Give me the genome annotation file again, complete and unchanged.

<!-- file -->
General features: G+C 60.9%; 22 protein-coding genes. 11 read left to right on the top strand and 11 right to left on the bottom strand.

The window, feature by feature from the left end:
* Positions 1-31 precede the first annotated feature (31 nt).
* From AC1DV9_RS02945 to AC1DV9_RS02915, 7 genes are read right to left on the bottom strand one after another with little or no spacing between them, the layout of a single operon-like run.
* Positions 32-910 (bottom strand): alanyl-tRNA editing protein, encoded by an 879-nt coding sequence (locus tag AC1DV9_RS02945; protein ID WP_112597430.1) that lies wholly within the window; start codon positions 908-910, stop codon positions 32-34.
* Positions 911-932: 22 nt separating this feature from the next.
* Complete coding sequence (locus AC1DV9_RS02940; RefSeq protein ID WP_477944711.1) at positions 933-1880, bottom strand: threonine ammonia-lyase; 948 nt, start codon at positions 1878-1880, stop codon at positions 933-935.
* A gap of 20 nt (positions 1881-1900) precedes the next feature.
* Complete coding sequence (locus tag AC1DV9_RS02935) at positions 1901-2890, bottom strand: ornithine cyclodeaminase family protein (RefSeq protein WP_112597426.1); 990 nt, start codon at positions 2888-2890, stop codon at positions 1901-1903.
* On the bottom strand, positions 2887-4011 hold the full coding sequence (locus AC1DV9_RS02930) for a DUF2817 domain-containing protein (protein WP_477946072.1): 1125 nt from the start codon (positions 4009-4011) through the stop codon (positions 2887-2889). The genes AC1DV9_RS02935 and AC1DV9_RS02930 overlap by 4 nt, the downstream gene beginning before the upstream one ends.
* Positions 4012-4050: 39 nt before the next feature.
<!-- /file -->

General features: G+C 60.9%; 22 protein-coding genes. 11 read left to right on the top strand and 11 right to left on the bottom strand.

The window, feature by feature from the left end:
* Positions 1-31 precede the first annotated feature (31 nt).
* From AC1DV9_RS02945 to AC1DV9_RS02915, 7 genes are read right to left on the bottom strand one after another with little or no spacing between them, the layout of a single operon-like run.
* Positions 32-910 (bottom strand): alanyl-tRNA editing protein, encoded by an 879-nt coding sequence (locus tag AC1DV9_RS02945; protein ID WP_112597430.1) that lies wholly within the window; start codon positions 908-910, stop codon positions 32-34.
* Positions 911-932: 22 nt separating this feature from the next.
* Complete coding sequence (locus AC1DV9_RS02940; RefSeq protein ID WP_477944711.1) at positions 933-1880, bottom strand: threonine ammonia-lyase; 948 nt, start codon at positions 1878-1880, stop codon at positions 933-935.
* A gap of 20 nt (positions 1881-1900) precedes the next feature.
* Complete coding sequence (locus tag AC1DV9_RS02935) at positions 1901-2890, bottom strand: ornithine cyclodeaminase family protein (RefSeq protein WP_112597426.1); 990 nt, start codon at positions 2888-2890, stop codon at positions 1901-1903.
* On the bottom strand, positions 2887-4011 hold the full coding sequence (locus AC1DV9_RS02930) for a DUF2817 domain-containing protein (protein WP_477946072.1): 1125 nt from the start codon (positions 4009-4011) through the stop codon (positions 2887-2889). The genes AC1DV9_RS02935 and AC1DV9_RS02930 overlap by 4 nt, the downstream gene beginning before the upstream one ends.
* Positions 4012-4050: 39 nt before the next feature.